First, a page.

July 30, 2007

Another Chance To Make An Offer (Any Offer) In San Francisco

Once again, it was almost a year ago that we wrote that “we’re struggling to rationalize the ‘value’” of the condos at 767 Bryant. Since then we’ve seen remodeling, reductions and even some mighty big incentives (e.g., free cars). And now, a craigslist plea by way of a plugged-in tipster:

Seller would like to move these units ASAP. Make an offer...any offer. We have been offering many incentives and the feedback is people would rather see a reduced purchase price. So instead of incentives bring us an offer of what you think the value is!

Keep in mind that after eleven months on the market, over half of the twenty (20) converted condos remain available for sale. Let us know if you make an offer (and don't forget to invite us to the housewarming if it's accepted).

Inside 767 Bryant [SocketSite]
Buy A Condo Get A Car At 767 Bryant [SocketSite]
$599000 make an OFFER... [craigslist]
767 Bryant: The Apartments Condominiums [SocketSite]

First Published: July 30, 2007 1:45 AM

Comments from "Plugged In" Readers

I recently went to an open house at 767 Bryant and was shocked to find a building just a few years old (yet sold as “new”) but built with 1960's econobox standards. The windows are cheap and flimsy, the floors wobble as you walk and oh my gawd, the walls are so thin you really do hear the neighbors whispering. The finishes are all commensurate with those of a trailer, though this can always be redone.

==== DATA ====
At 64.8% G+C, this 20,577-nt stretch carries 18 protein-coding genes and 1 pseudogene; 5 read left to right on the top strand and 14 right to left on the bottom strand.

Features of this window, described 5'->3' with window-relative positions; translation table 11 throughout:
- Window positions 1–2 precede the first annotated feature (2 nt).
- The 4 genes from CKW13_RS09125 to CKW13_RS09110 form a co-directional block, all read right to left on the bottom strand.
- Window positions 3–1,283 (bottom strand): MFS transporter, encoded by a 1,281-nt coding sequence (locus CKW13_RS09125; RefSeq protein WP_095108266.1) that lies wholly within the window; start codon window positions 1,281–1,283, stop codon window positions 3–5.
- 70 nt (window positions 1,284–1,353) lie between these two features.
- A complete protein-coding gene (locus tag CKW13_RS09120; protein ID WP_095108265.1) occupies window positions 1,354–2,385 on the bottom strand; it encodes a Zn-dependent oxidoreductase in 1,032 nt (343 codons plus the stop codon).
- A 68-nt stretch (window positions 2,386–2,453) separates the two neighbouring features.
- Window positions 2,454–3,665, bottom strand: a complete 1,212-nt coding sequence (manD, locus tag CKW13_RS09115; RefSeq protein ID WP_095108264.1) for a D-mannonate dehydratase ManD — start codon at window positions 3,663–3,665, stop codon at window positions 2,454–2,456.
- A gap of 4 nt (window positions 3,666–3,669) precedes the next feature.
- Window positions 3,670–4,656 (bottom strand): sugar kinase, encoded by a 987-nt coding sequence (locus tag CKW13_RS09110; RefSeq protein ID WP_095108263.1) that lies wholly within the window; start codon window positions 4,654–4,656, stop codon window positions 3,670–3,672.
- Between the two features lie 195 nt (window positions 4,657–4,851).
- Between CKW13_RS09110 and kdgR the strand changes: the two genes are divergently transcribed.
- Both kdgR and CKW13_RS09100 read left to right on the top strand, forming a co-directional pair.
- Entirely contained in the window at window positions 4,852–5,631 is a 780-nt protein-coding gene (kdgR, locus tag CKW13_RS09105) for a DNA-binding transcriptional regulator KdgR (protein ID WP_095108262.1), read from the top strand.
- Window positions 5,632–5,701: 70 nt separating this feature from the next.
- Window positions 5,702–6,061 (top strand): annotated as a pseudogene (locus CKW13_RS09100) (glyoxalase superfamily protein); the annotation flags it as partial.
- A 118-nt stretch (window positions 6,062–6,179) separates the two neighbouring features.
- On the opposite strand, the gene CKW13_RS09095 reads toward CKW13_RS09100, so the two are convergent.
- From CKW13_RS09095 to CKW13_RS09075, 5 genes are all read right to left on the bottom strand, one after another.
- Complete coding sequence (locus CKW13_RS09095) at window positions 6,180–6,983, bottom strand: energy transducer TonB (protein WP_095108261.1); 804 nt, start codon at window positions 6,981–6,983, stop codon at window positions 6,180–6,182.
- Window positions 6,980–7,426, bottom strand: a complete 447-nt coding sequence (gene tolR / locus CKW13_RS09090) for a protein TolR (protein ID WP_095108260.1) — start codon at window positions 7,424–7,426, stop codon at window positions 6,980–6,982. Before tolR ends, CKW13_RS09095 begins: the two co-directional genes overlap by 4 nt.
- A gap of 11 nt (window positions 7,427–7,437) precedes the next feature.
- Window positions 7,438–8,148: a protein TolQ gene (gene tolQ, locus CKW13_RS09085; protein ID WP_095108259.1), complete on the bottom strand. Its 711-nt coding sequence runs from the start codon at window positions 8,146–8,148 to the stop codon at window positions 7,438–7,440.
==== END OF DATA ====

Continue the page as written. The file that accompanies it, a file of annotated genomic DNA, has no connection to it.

How on earth does anyone imagine raking such high prices for these units is beyond me.

Posted by: Orie at July 30, 2007 8:48 AM

wow, for that quality the 2/3s are asking $875k to over a million. Why would the developer think anyone will bring in a serious offer? This project really takes the cake...

Posted by: blahhh at July 30, 2007 11:23 AM

Does anyone out there find it maddening and somewhat funny that the terms "offer" and "bid" are used interchangeably in real estate?
Agents would sound more intellignet if they used the terms correctly.
In this case the seller is seeking "any offer" , but isn't the seller really seeking bids? At an auction , for example, you don't "offer" on an item, you bid on it. Buyers bid, and sellers ask.
Maybe i'm the only one annoyed at this.

Posted by: Bidder at July 30, 2007 7:03 PM


Auction "bids" are "offers" for purposes of contracts law.


Posted by: stax at August 1, 2007 11:36 AM

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